3. History.-As the cause of disease was the incoming of an evil spirit, so the cure of the disease consisted in its expulsion. All exorcists were not equally clever at their work; but, though a patient might, like an old Babylonian, complain that ‘the exorcist has not handled my illness successfully’ (F. B. Jevons, Comparative Religion, 1913, p. 7), still failures were overlooked and forgotten, and exorcism prevailed among all the nations of antiquity, and prevails among all uncivilized peoples to-day (G. T. Bettany, Primitive Religions, 1891, pp. 20, 113, 128; The Book of Ser Marco Polo, translation H. Yule, 1871, vol. ii. pp. 71, 78).* [Note: For a psychological explanation of exorcism see W. McDougall, Psychology, 1912, p. 196; Andrew lang. Making of Religion2, p. 129; T. J. Hudson, The Law of Psychic Phenomena, 1893.] Sometimes, as in the lustratio of the Romans (W. Warde Fowler, The Religious Experience of the Roman People, 1911, p. 209) and the Anthesteria of the Greeks (Gilbert Murray, Four Stages of Greek Religion, 1912, p. 30), the exorcism was national and periodic.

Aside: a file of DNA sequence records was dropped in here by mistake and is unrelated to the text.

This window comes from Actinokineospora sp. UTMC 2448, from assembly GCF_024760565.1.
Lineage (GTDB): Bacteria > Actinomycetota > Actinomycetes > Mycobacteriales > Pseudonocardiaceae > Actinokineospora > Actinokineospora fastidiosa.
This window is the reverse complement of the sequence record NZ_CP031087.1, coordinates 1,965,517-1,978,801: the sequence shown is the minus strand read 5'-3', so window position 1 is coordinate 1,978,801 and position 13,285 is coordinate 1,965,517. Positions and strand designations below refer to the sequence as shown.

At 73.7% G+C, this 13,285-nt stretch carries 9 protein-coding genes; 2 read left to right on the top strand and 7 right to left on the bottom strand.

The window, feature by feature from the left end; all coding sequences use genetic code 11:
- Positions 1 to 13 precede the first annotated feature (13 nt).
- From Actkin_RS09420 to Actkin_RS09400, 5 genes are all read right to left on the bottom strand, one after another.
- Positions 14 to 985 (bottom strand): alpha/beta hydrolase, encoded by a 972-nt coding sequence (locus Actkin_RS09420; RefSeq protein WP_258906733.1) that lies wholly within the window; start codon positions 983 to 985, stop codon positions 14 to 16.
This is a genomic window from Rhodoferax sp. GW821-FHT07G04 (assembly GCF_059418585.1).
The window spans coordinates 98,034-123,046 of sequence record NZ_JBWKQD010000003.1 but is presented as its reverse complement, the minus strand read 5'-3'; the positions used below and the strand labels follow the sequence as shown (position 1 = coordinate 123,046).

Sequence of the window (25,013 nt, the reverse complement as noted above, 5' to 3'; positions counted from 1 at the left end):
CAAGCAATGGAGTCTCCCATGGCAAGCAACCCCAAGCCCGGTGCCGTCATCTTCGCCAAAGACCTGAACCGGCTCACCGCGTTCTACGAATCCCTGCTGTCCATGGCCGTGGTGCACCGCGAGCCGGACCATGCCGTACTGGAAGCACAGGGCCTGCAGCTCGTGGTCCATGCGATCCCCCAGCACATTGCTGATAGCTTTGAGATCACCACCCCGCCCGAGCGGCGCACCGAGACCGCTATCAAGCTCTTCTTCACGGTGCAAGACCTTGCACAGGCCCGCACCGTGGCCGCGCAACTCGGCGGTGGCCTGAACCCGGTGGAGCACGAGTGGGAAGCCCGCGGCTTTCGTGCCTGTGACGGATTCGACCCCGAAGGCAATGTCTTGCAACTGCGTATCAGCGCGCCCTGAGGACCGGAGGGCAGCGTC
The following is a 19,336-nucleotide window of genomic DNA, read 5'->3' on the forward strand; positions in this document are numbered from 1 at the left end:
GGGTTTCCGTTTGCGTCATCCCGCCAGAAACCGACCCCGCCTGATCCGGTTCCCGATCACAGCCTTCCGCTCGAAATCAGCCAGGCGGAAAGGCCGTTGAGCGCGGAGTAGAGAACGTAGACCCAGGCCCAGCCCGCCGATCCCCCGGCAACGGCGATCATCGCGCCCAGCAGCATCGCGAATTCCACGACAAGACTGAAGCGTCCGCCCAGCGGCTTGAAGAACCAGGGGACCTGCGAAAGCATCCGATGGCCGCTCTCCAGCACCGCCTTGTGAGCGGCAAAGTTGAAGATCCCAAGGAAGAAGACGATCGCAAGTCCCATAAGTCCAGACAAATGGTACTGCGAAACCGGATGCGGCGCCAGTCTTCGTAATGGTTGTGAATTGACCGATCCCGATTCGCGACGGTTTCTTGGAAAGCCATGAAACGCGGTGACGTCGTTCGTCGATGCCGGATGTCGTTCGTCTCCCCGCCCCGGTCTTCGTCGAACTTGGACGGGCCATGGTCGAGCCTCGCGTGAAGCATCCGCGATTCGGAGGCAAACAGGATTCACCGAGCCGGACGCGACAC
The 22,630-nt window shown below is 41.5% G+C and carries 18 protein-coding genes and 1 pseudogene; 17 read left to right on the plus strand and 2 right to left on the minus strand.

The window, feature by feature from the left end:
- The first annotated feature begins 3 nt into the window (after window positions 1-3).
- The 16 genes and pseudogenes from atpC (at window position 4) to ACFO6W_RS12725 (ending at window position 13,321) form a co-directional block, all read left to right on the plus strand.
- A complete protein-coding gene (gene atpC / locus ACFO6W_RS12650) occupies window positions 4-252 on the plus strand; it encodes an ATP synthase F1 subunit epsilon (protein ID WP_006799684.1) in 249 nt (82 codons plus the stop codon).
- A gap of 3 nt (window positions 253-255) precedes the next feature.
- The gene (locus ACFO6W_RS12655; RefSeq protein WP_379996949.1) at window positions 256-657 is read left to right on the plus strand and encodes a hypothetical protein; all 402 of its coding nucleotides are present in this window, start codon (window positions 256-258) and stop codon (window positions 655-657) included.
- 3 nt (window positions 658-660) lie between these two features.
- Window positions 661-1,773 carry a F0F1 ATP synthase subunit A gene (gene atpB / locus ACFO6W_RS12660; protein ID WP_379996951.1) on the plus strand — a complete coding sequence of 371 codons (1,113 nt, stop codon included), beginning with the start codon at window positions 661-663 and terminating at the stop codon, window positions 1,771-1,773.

In private life, when a person became ill (‘was possessed’), an exorcist was at once called in who by various means attempted a cure. David by music expelled the evil spirit from Saul (1 Samuel 16:14-23), though, when the spirit came mightily, he failed (1 Samuel 19:9; Jos. Ant. vi. viii. 2 and xi. 3). Embracing (another form of exorcism) is mentioned in 1 Kings 17:21, 2 Kings 4:34, Acts 20:10. Solomon, according to tradition, acquired a great reputation as an expert practitioner of the art-‘a science,’ says Josephus (Ant. viii. ii. 5), ‘useful and sanative to man.’ He composed incantations by which cures were effected, and also formulas by which demons could be expelled. These were used as late as the time of Vespasian, a notable instance being recorded by Josephus (loc. cit.; see also his account of the root of Baaras [Bellum Judaicum (Josephus) vii. vi. 3]). In the OT Apocrypha there are such references to the art as that in Tobit 6:16-17; Tobit 8:2-3. Our Lord† [Note: Dearmer, Body and Soul, 1909, p. 146; T. J. Hudson, op. cit., chs. xxiii., xxiv.; G. J. Romanes, Thoughts on Religion6, 1896, p. 180 and Gore’s note.] accepted the beliefs of His time on this as on other matters. His words and deeds show us the evil spirits going out of a patient (Matthew 17:18, Mark 5:8, Luke 8:29, Mark 9:25-26); entering into lower animals (Matthew 8:32, Mark 5:13, Luke 8:33); wandering through waterless places (Matthew 12:43, Luke 11:24); cooperating with other spirits (Matthew 12:45, Luke 11:26); and re-entering the patients from whom they had been expelled (Matthew 12:45, Luke 11:26). In contrast to the exorcists of His time (Matthew 12:27, Luke 11:19), our Lord exhibited exceptional skill and unbroken success in the expulsion of evil spirits. He healed ‘all who were tyrannized over by the devil’ (Acts 10:38).‡ [Note: καταδυναστενομένους. The word here employed is used in the papyri thus: ‘I am being harshly treated in prison, perishing with hunger,’ and indicates the physical suffering arising from possession (Moulton and Milligan, loc. cit. p. 477).] Exorcism, it must be observed, is not nearly so prominent in the First Gospel as in the Third, and all instances of its use are omitted in the Fourth (J. Moffatt, The Theology of the Gospels, 1912, pp. 13, 120; J. M. Thompson, Miracles in the NT, 1911, p. 63). It is especially noteworthy that our Lord in expelling evil spirits employed no outward means (except once, the spittle [John 9:6]); He simply commanded and it was done.* [Note: Dearmer, op. cit., p. 168.] Perhaps the secret of His power, His triumphant and universal success, and of the failure of others, is revealed in His words, ‘this kind cometh not out except by prayer’ (Mark 9:29).† [Note: à and B omit καὶ νηστείᾳ and along with A the whole of Matthew 17:21.] Prayer is the complete opening up of one’s entire personality to the incoming of the entire personality of God. Jesus was able to do this and did it; others failed and fail.